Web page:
The Perma team has landed back in the US after our trip to the International Internet Preservation Consortium’s Web Archiving Conference. This year the IIPC met in Paris, at the Bibliothèque Nationale de France.

This is a gathering each year of colleagues from around the globe who are working in the web archiving space, ranging from institutions responsible for legal deposits, to researchers working with collections, to people who are building the core tools used for web archiving.

A major theme of the conference was the introduction of AI technologies into the web archiving space.

The Library of Congress is investigating how machine learning can address some of the difficulties associated with searching and accessing PDF collections, which are becoming more and more important to the historical record. You can read their paper, “Grappling with the Scale of Born-Digital Government Publications: Toward Pipelines for Processing and Searching Millions of PDFs”, on

Folks at the University of Northern Texas have been using machine learning from a different angle: to help teams identify collection-relevant materials from large web archive troves. They say their work is close to being available for libraries to ingest their historical collection policy and run it on their metadata. You can read their paper, “Identifying Documents In-Scope of a Collection from Web Archives”, on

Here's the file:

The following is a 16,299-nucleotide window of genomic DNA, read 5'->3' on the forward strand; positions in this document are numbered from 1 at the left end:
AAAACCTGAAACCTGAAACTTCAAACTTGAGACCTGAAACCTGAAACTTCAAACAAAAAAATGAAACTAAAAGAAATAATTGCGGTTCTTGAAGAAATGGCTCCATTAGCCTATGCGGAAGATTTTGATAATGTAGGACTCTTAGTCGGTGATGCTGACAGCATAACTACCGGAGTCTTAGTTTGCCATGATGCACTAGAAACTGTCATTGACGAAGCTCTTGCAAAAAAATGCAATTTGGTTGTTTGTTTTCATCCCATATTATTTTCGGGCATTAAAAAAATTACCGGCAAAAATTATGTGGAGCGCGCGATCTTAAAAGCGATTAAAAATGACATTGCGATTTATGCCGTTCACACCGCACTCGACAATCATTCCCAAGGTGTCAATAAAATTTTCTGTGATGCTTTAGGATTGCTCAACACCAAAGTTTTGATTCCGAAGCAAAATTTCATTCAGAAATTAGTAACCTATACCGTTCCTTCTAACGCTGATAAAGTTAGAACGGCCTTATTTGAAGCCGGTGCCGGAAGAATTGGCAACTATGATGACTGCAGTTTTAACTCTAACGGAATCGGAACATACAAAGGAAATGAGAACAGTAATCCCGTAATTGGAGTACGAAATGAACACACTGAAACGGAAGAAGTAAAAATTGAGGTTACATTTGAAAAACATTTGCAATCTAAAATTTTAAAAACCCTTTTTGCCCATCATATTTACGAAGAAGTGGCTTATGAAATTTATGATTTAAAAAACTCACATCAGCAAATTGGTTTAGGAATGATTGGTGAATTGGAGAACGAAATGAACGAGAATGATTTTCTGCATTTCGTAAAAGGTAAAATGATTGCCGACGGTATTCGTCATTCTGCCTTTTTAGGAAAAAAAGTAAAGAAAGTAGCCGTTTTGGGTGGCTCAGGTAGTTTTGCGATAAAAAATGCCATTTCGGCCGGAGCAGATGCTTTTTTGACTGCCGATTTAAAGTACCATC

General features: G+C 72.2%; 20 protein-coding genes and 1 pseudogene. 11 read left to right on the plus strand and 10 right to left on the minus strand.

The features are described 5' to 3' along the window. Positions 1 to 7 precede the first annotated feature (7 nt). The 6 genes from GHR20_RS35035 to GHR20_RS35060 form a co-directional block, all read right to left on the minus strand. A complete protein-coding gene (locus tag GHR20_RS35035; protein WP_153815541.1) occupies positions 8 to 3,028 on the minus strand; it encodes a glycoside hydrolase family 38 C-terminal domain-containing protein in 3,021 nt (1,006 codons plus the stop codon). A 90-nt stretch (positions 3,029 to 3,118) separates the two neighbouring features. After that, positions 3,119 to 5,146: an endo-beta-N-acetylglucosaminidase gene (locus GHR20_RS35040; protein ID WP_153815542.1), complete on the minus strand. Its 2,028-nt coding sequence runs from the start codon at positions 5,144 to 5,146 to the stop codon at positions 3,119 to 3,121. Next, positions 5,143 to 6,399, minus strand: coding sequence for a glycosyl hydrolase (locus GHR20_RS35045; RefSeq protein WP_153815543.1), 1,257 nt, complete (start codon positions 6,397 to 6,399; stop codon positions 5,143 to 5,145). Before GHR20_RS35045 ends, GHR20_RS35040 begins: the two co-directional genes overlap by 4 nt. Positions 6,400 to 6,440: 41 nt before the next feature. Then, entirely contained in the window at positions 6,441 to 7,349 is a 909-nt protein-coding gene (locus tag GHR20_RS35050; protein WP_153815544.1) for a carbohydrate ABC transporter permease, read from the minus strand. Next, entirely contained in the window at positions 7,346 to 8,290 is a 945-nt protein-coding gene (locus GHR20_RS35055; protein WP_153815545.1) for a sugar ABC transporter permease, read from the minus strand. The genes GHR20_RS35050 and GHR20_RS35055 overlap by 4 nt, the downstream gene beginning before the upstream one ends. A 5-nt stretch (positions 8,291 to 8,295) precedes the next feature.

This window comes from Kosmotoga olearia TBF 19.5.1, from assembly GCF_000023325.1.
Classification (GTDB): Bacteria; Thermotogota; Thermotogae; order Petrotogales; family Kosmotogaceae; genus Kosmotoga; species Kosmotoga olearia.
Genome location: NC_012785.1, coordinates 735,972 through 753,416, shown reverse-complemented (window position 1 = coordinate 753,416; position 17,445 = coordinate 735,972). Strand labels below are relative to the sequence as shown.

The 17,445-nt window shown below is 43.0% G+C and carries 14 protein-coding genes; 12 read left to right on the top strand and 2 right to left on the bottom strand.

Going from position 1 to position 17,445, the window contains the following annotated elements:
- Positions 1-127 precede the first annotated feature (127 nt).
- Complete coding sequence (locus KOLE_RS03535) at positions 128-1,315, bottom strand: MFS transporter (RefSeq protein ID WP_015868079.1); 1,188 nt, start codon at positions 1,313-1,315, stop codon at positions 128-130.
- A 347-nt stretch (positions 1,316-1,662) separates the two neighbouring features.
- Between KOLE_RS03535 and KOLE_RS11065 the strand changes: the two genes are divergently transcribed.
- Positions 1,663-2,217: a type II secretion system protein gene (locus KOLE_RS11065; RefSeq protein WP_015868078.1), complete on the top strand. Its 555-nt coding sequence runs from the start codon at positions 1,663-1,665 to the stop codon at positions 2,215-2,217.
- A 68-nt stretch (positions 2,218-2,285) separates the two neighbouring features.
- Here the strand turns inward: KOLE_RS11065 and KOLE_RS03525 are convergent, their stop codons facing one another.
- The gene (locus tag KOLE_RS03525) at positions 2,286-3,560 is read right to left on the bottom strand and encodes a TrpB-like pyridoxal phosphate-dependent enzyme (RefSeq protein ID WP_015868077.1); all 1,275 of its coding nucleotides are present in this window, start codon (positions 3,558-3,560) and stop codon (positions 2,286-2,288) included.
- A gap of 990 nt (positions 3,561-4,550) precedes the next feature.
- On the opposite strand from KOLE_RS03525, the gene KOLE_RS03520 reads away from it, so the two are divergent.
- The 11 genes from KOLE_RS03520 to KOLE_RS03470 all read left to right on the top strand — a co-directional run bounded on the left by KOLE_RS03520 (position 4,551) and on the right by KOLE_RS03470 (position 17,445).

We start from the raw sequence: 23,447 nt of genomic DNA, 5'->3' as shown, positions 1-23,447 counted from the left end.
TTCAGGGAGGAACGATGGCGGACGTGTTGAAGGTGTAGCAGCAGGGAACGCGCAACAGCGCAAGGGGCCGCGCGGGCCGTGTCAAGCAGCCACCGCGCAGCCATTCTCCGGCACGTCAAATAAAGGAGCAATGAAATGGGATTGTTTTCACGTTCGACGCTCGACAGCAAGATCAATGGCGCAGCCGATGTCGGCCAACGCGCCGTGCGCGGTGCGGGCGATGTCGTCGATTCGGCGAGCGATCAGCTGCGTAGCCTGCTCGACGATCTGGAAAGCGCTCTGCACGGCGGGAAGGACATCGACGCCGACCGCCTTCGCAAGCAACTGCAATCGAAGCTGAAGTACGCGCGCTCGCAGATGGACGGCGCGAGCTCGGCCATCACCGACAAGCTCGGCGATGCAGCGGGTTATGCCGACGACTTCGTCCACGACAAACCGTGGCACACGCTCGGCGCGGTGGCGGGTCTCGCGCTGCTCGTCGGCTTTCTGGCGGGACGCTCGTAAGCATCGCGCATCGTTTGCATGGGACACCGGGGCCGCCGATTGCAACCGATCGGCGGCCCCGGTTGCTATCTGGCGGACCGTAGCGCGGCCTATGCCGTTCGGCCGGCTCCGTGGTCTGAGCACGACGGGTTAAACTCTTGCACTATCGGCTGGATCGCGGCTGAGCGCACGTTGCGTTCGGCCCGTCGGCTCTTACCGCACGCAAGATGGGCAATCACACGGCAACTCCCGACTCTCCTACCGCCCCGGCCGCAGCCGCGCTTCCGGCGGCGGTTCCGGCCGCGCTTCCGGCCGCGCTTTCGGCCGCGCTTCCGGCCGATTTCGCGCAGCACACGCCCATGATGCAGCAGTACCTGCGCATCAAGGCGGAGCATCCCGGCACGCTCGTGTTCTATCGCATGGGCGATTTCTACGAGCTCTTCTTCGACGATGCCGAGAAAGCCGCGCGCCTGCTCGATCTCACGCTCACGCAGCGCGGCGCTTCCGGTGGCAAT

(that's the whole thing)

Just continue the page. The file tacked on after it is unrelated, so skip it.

Others were exploring ways to create a map of the web based on semantic similarity instead of traditional hyperlinks, and using LLMs to navigate large news media archives.

For our own part, there was representation from the Perma team at the Tools session on Friday. Kristi and Matteo shared their work on WARC-GPT and our developing concept of the librarianship of AI. Their world tour of talks on WARC-GPT continues this month, and we will post slides and any recordings of sessions we have available when they’ve all wrapped up. But in the meantime, trust us - it was great :)

Some other sessions we enjoyed tuning into included a workshop from friends at Webrecorder who were sharing new QA functionality for Browsertrix, and a great presentation from librarians at the National Library of the Netherlands who had taught themselves R in order to automate their validation and policy-checking workflow when processing new material. Their options for automation were somewhat limited by what they were allowed to run on their government-issued computers. We salute a team dedicated to skill building and working with what their IT departments mandate!

As always, spending time with the international community brought together by IIPC was a pleasure and we look forward to next year in Oslo!